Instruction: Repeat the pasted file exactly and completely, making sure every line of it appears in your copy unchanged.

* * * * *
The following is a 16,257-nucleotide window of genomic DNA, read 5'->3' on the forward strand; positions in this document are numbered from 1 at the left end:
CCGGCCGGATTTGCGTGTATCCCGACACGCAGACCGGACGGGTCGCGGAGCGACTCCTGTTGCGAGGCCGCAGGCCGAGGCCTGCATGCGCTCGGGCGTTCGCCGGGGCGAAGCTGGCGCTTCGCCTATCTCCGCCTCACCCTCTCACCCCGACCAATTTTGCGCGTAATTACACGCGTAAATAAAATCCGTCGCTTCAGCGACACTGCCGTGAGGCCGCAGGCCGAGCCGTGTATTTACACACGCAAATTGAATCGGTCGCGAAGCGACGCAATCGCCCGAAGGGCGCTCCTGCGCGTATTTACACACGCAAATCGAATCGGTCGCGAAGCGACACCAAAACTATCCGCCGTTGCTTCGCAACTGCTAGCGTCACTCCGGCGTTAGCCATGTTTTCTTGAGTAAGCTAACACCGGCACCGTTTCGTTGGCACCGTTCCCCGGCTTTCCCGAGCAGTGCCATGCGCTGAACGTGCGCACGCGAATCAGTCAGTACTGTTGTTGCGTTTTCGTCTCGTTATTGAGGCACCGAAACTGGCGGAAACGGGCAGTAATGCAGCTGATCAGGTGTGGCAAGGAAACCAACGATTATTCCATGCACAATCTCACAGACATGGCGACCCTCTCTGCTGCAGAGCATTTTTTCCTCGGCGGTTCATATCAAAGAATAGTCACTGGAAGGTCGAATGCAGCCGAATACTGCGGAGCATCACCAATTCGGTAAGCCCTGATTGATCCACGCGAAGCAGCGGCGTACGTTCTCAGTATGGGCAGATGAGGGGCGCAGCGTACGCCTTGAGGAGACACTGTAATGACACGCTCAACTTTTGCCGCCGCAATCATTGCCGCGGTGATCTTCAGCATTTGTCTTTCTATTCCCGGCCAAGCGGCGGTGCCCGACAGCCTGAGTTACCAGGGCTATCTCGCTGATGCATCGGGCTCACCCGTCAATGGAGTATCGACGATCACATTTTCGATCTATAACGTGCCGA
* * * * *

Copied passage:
The following is a 16,257-nucleotide window of genomic DNA, read 5'->3' on the forward strand; positions in this document are numbered from 1 at the left end:
CCGGCCGGATTTGCGTGTATCCCGACACGCAGACCGGACGGGTCGCGGAGCGACTCCTGTTGCGAGGCCGCAGGCCGAGGCCTGCATGCGCTCGGGCGTTCGCCGGGGCGAAGCTGGCGCTTCGCCTATCTCCGCCTCACCCTCTCACCCCGACCAATTTTGCGCGTAATTACACGCGTAAATAAAATCCGTCGCTTCAGCGACACTGCCGTGAGGCCGCAGGCCGAGCCGTGTATTTACACACGCAAATTGAATCGGTCGCGAAGCGACGCAATCGCCCGAAGGGCGCTCCTGCGCGTATTTACACACGCAAATCGAATCGGTCGCGAAGCGACACCAAAACTATCCGCCGTTGCTTCGCAACTGCTAGCGTCACTCCGGCGTTAGCCATGTTTTCTTGAGTAAGCTAACACCGGCACCGTTTCGTTGGCACCGTTCCCCGGCTTTCCCGAGCAGTGCCATGCGCTGAACGTGCGCACGCGAATCAGTCAGTACTGTTGTTGCGTTTTCGTCTCGTTATTGAGGCACCGAAACTGGCGGAAACGGGCAGTAATGCAGCTGATCAGGTGTGGCAAGGAAACCAACGATTATTCCATGCACAATCTCACAGACATGGCGACCCTCTCTGCTGCAGAGCATTTTTTCCTCGGCGGTTCATATCAAAGAATAGTCACTGGAAGGTCGAATGCAGCCGAATACTGCGGAGCATCACCAATTCGGTAAGCCCTGATTGATCCACGCGAAGCAGCGGCGTACGTTCTCAGTATGGGCAGATGAGGGGCGCAGCGTACGCCTTGAGGAGACACTGTAATGACACGCTCAACTTTTGCCGCCGCAATCATTGCCGCGGTGATCTTCAGCATTTGTCTTTCTATTCCCGGCCAAGCGGCGGTGCCCGACAGCCTGAGTTACCAGGGCTATCTCGCTGATGCATCGGGCTCACCCGTCAATGGAGTATCGACGATCACATTTTCGATCTATAACGTGCCGA